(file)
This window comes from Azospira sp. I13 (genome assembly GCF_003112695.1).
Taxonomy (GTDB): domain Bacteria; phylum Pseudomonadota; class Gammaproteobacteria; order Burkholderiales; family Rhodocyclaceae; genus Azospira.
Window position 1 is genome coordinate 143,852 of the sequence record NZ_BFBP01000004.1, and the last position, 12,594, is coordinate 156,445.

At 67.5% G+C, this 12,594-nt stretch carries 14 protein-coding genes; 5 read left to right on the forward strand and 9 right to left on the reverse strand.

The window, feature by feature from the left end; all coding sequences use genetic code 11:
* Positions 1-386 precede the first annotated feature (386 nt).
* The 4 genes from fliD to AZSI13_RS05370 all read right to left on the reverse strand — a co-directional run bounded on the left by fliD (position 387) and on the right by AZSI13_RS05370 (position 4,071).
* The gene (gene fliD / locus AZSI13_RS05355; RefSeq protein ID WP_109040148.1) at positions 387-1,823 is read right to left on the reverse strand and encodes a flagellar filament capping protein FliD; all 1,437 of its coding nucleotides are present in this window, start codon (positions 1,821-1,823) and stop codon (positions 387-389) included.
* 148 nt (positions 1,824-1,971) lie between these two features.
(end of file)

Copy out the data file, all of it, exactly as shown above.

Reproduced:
This window comes from Azospira sp. I13 (genome assembly GCF_003112695.1).
Taxonomy (GTDB): domain Bacteria; phylum Pseudomonadota; class Gammaproteobacteria; order Burkholderiales; family Rhodocyclaceae; genus Azospira.
Window position 1 is genome coordinate 143,852 of the sequence record NZ_BFBP01000004.1, and the last position, 12,594, is coordinate 156,445.

At 67.5% G+C, this 12,594-nt stretch carries 14 protein-coding genes; 5 read left to right on the forward strand and 9 right to left on the reverse strand.

The window, feature by feature from the left end; all coding sequences use genetic code 11:
* Positions 1-386 precede the first annotated feature (386 nt).
* The 4 genes from fliD to AZSI13_RS05370 all read right to left on the reverse strand — a co-directional run bounded on the left by fliD (position 387) and on the right by AZSI13_RS05370 (position 4,071).
* The gene (gene fliD / locus AZSI13_RS05355; RefSeq protein ID WP_109040148.1) at positions 387-1,823 is read right to left on the reverse strand and encodes a flagellar filament capping protein FliD; all 1,437 of its coding nucleotides are present in this window, start codon (positions 1,821-1,823) and stop codon (positions 387-389) included.
* 148 nt (positions 1,824-1,971) lie between these two features.